While most would take LAC in a seven game series against their Pacific Division rivals, the Warriors success against the Clips this season, combined with a healthy Andrew Bogut and a raucous Oracle Arena, could spell trouble come playoff time.
Record against the Nuggets this season: 1-1
Record against the Nuggets in the Chris Paul era: 4-2
Breakdown: Since coming to Los Angeles, Chris Paul and the Clippers have enjoyed a fair amount of success against the Denver Nuggets.
The Clips have bruised Denver inside with Blake Griffin, and rode the brilliance of Chris Paul down the stretch.
With no real superstar, Denver has been unable to hang with the Clippers in crunch time, losing three of the four games to the Chris Paul Clippers by less than ten points.
While a first round matchup with the Nuggets could pose a threat, it is one of the better matchups out there for Lob City.
Record against the Mavericks this season: 2-0
Record against the Mavericks in the Chris Paul era: 4-1
Breakdown: Since winning a championship just two seasons ago, the Dallas Mavericks have become just a shell of their title team.
A backcourt of Darren Collison and O.J. Mayo is enticing, but it is nothing compared to the Clippers’ healthy backcourt of Chris Paul and Chauncey Billups. In the interior, the Mavs lack the length and athleticism to contain Blake Griffin or DeAndre Jordan.
Any team with Dirk Nowitzki should still be considered a threat. This season, however, the Mavs look especially vulnerable, and could become first round road kill should they make the playoffs and matchup with LAC.
Record against the Trail Blazers this season: 2-1
Record against the Trail Blazers in the Chris Paul era: 5-2
Yet as it stands now, the Blazers will be lucky to make the playoffs and should be quickly defeated by one of the West’s elite should they manage to get out of the lottery.
Portland has given the Clips some challenges, however. In the first episode of a regular season home-and-home series, the Blazers blew a double-digit lead before clawing back to knock of the Clippers 101-100 at the Rose Garden.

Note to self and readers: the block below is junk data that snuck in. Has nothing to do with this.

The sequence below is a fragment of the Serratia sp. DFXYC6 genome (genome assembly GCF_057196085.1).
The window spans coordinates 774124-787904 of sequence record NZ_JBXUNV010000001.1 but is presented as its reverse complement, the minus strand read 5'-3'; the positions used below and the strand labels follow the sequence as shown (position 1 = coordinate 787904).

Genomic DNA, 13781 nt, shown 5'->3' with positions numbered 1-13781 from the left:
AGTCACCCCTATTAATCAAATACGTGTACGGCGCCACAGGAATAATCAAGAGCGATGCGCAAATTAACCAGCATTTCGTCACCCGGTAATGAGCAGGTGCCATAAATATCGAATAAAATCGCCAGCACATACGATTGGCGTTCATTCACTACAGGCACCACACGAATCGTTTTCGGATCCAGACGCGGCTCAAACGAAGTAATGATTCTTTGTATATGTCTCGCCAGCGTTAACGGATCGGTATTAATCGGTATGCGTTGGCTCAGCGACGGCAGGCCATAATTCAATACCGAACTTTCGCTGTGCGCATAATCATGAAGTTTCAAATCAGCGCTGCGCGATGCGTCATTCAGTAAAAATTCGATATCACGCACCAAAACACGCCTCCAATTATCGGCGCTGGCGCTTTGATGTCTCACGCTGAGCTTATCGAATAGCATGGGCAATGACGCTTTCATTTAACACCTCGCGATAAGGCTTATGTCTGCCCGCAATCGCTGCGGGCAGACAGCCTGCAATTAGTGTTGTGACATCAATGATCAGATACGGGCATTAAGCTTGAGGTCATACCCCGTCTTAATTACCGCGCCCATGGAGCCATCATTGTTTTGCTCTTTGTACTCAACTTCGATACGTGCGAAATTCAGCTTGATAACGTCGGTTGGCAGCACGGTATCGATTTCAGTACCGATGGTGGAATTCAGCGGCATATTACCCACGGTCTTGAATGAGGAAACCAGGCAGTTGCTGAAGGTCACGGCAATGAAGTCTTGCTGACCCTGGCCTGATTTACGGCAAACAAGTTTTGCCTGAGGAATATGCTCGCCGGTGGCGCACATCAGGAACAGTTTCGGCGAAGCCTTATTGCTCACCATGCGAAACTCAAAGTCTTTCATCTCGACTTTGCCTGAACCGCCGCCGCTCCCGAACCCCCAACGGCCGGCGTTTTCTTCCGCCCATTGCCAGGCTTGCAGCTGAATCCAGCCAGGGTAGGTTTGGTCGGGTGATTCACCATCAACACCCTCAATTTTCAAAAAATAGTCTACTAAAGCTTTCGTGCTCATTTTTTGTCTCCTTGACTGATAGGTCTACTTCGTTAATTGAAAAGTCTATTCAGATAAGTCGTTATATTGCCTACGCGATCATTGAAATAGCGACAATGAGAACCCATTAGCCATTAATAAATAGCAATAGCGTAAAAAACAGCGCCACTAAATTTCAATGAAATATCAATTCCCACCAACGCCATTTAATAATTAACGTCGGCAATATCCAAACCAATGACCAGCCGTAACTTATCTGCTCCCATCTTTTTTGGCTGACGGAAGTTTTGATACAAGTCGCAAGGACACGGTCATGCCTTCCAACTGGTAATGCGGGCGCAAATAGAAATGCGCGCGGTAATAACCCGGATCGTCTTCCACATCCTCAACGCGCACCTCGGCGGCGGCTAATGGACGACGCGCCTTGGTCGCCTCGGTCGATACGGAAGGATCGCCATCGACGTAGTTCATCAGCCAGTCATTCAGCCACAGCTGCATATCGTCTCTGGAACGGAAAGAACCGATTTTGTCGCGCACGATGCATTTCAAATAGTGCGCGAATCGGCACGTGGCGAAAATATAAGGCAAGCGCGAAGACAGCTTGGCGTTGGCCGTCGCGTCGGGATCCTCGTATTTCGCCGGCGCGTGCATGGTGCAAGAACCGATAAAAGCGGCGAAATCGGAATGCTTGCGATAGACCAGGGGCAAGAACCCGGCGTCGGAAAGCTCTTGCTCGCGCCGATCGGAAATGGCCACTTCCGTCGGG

The game exposed a lot of the Clips’ weaknesses, as they allowed Portland to shoot 44.0 percent from downtown and made J.J. Hickson look like Karl Malone.
Still, the youth of the Blazers should be pivotal as the season progresses, and making the playoffs is no guarantee for the young team.
The Clippers could end up with a very favorable matchup if they draw Portland in the first round.
Record against the Jazz this season: 3-0
Record against the Jazz in the Chris Paul era: 5-1
Breakdown: The Utah Jazz drew the unfavorable distinction of playing the Clippers three times during Lob City’s undefeated December.
Since coming to Los Angeles, Chris Paul has been the kryptonite to a Jazz team that has forever had the Clippers’ number.
Utah has neither the firepower nor the depth to contend with the Clippers.
This season the Clippers’ three victories over the Jazz featured a different Clipper leading the way in scoring in each game.
Record against the Rockets this season: 1-0
Record against the Rockets in the Chris Paul era: 4-0
Harden, Chandler Parsons, Omer Asik and Jeremy Lin make the Rockets a formidable opponent, but they certainly do not have the firepower or the depth to compete with a team as dominant as the Clippers.
The Clippers record against the Rockets in the Chris Paul era speaks for itself. The win in Houston this season also came without Paul in the lineup, only reinforcing the strength of LAC’s ultra-deep bench.
Record against the Grizzlies this season: 2-0
Record against the Grizzlies in the Chris Paul era (including playoffs): 8-4
Breakdown: Barring a major injury or letdown by either team, these two teams would not square off until at least the Western Conference semifinals.
For this reason precisely, the Clippers have to be conscience of bracketology come April.
The Memphis Grizzlies have been locked into the No. 4 seed for the majority of the season, as the Spurs, Thunder and Clippers have separated themselves from the rest of the pack.
The Clippers have dominated Memphis this season, winning a slugfest at home in the season opener, and posting a dominant 26-point victory on the road without Chris Paul.
After a grueling seven game series last postseason that saw the Clippers win arguably the greatest comeback in playoff history and hold on for a Game 7 win on the road, the Grizzlies have to be trying to avoid LAC in the playoffs.
The Clippers would love a potential second round date with the Grizzlies this postseason, making the No. 1 seed all the more desirable.